Nu Chocolat Finds Sweet Success With Mascoma Bank | Paid Post | Business | Seven Days | Vermont's Independent Voice
Kevin Toohey, owner, Nu Chocolat - LUKE AWTRY
  • Luke Awtry
  • Kevin Toohey, owner, Nu Chocolat

Some artists work in oils. The artisan owners of Nu Chocolat in Burlington work in chocolate — rich, layered and expertly accented. Think hazelnut crisp bars, candied Italian orange slices and fleur de sel caramels.

The true masterpiece, though, is Kevin and Laura Toohey's truffle — a perfect 22.5 square millimeter bite infused with espresso forte, fresh ginger-lime, milk honey jasmine, Vermont bourbon. The couple's exacting confections look as good as they taste.

Discerning chocolate lovers have noticed — in Vermont and around the world. Nu's retail sales have grown dramatically since the shop opened in 2018. Commercial sales, too, from clients such as Perrywinkles Fine Jewelry and Hotel Vermont. This Christmas Nu shipped its sweet treats to a number of European customers. A New York design firm purchased Nu truffles as a holiday gift to its clients, which include brands such as Bulgari. "It was really quite an honor," Kevin said of the order.

The Tooheys have been making chocolate together for 40 years. Nu is the manifestation of their dream to run their own shop. They started it with two of their five children, Virginia and Rowan, and now employ a team of 12.

Kevin was trained in and adheres to the Swiss chocolatier tradition, in which the chef is responsible for every aspect of the environment, from the ingredients to the best way to hydrate a mop to clean the floors. "We use beauty and goodness as a guide, a foundation, a way of measuring what we do all day long," he said.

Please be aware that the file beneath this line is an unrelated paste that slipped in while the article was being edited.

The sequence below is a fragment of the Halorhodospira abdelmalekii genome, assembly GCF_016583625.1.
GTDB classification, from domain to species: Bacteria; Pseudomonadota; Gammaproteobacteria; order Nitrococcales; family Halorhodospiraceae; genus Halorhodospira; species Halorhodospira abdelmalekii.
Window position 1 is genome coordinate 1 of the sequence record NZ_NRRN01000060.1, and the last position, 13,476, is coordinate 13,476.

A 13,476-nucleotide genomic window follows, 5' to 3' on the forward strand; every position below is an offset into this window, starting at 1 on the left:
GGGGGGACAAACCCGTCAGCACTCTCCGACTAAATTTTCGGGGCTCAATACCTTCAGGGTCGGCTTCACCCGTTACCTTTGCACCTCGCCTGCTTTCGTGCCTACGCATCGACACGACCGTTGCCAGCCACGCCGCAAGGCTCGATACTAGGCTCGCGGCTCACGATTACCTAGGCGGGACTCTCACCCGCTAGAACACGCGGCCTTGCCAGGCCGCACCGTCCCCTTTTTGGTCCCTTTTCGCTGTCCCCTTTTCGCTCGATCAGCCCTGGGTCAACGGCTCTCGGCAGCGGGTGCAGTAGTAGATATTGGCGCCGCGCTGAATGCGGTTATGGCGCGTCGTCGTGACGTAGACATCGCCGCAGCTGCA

That philosophy also extends to the company's financial transactions. In the summer of 2021, after a few frustrating experiences, the Tooheys deposited their money with Mascoma Bank. They chose it in part because Mascoma is a Certified B Corporation; it puts the people and communities it serves before short-term shareholder profits.

"Mascoma's relationship to the community matches how we feel about our customers," Kevin said.

He also appreciated that his Mascoma reps came in and talked with him face to face, and gave him their cellphone numbers. Because of that personal connection, he trusts Mascoma to take care of Nu's unique business transaction needs.

Relationships are important to the Tooheys. Their business is built on them. Their customers buy chocolates to give as gifts for birthdays, anniversaries, and holidays such as Valentine's Day and Easter. Mascoma is part of those transactions.

Money is one measure of Nu's trade. But, as Kevin put it: "The thing that is exchanged is really love."


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This article was commissioned and paid for by Mascoma Bank.
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